Department of Energy Argonne National Laboratory Office of Science NEWTON's Homepage NEWTON's Homepage
NEWTON, Ask A Scientist!
NEWTON Home Page NEWTON Teachers Visit Our Archives Ask A Question How To Ask A Question Question of the Week Our Expert Scientists Volunteer at NEWTON! Frequently Asked Questions Referencing NEWTON About NEWTON About Ask A Scientist Education At Argonne Buoyancy in Different Gravitational Fields
Name: Al
Status: educator
Age: N/A
Location: N/A
Country: N/A
Date: N/A


Question:
Will a boat that floats in water on Earth still float in water on a planet with more gravity?



Replies:
Al,

What you must understand is that the buoyant force equals the WEIGHT if the displaced water. Increasing gravity will increase the weight of both the boat AND the water. The boat will still float.

Dr. Ken Mellendorf
Physics Instructor
Illinois Central College


Hi Al

Good question. When an object floats, the net force on that object is zero. The downward force on a boat due to gravity is balanced out by the weight of the water displaced by the boat. This is Archimedes' Principle. Since the same gravity is acting on both the water and the boat, the amount of water the boat displaces will be independent of gravity, and the boat will still float.

Robert Froehlich


Hi Al,

Yes, the boat will float on that planet exactly as it does on earth independent of the strength of gravity on that planet.

That is because, as Archimeded pointed out, the buoyant force on an object in a liquid is equal to the WEIGHT of the water displaced. If the gravity is increased, the buoyant force increases since the weight of the water increases. The weight of the boat, of course, increases in exactly the same ratio, so the boat will float while displacing exactly the same volume of fluid as long as the density of the fluid does not change.

Best, Dick Plano, Professor of Physics emeritus, Rutgers University


The bouyant force acting on a floating object is equal to the weight of the fluid displaced. So since the weight of the water increases as well as the weight of the boat, the bouyant force would increase right along with the weight of the boat, so it would still float at the same height.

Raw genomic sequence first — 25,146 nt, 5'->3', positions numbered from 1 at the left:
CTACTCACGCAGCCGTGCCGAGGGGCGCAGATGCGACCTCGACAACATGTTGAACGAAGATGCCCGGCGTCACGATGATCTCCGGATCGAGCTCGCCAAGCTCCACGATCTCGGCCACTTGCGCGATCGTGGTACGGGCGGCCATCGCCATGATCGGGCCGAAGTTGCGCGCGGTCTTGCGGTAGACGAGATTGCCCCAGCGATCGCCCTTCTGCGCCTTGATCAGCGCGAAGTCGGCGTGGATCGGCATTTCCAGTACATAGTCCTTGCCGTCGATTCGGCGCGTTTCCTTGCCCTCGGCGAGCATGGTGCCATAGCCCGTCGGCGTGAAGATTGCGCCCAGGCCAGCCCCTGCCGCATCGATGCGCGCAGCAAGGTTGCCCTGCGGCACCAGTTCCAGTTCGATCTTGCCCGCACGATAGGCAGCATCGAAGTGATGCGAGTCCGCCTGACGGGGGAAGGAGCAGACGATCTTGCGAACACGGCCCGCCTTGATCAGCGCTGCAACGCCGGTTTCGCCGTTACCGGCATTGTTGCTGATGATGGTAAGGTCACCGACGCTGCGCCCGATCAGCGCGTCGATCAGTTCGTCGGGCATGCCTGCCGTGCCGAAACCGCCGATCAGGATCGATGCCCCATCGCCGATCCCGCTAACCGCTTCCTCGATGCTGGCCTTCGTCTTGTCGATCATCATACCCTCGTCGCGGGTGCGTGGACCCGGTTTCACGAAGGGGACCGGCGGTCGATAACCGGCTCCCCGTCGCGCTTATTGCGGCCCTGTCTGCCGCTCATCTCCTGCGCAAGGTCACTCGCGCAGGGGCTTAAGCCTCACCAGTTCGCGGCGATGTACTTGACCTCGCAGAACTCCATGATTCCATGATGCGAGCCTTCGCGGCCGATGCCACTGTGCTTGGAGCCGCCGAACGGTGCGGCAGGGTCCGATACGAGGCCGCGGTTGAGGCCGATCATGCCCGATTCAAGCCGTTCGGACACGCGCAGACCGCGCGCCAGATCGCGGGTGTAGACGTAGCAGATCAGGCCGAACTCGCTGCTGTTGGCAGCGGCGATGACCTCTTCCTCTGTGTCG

Mathematically, you can show this by doing a free body diagram summing forces in the vertical direction. Using W = m*g, and setting the weight equal to the bouyant force, we obtain W=B for an object floating at rest. This becomes m(boat)*g = m(displaced water)*g. You can see that g divides out of the equation, so no matter what value it has, the boat would float at the same height in the water.

David Brandt


Yes. The submerged fraction of the boat will weigh more, and the displaced water will weigh more, but the equality of those weights will be unaffected. (Water is nearly incompressible, so its density will increase only very slightly.)

Things will not be exactly the same, however. If you push the boat down further into the water and let it pop up, it will pop up faster on a planet with higher gravity. All the forces involved will be greater, and they will be acting on an object of the same mass.

Tim Mooney


Yes it will!
What the boat relies on to float is taking up more space for its weight than an equal amount of water. So a 5000 ton ship will take up more space than 5000 tons of water. The ship will sink down just far enough into the water to displace 5000 tons of water, (hence the term "displacement"), and the rest of the ship will sit above the water.

Since you asked about an increased amount of gravity, remember that it will affect both the ship and the water the same. So the 5000 ton ship now weighs 10,000 tons, but the water it displaces also weighs twice as much, so it does not have to sink any further to displace that 10,000 tons of water.

Ryan Belscamper



Click here to return to the Physics Archives

NEWTON is an electronic community for Science, Math, and Computer Science K-12 Educators, sponsored and operated by Argonne National Laboratory's Educational Programs, Andrew Skipor, Ph.D., Head of Educational Programs.

For assistance with NEWTON contact a System Operator (help@newton.dep.anl.gov), or at Argonne's Educational Programs

NEWTON AND ASK A SCIENTIST
Educational Programs
Building 360
9700 S. Cass Ave.
Argonne, Illinois
60439-4845, USA
Update: June 2012
Weclome To Newton

Argonne National Laboratory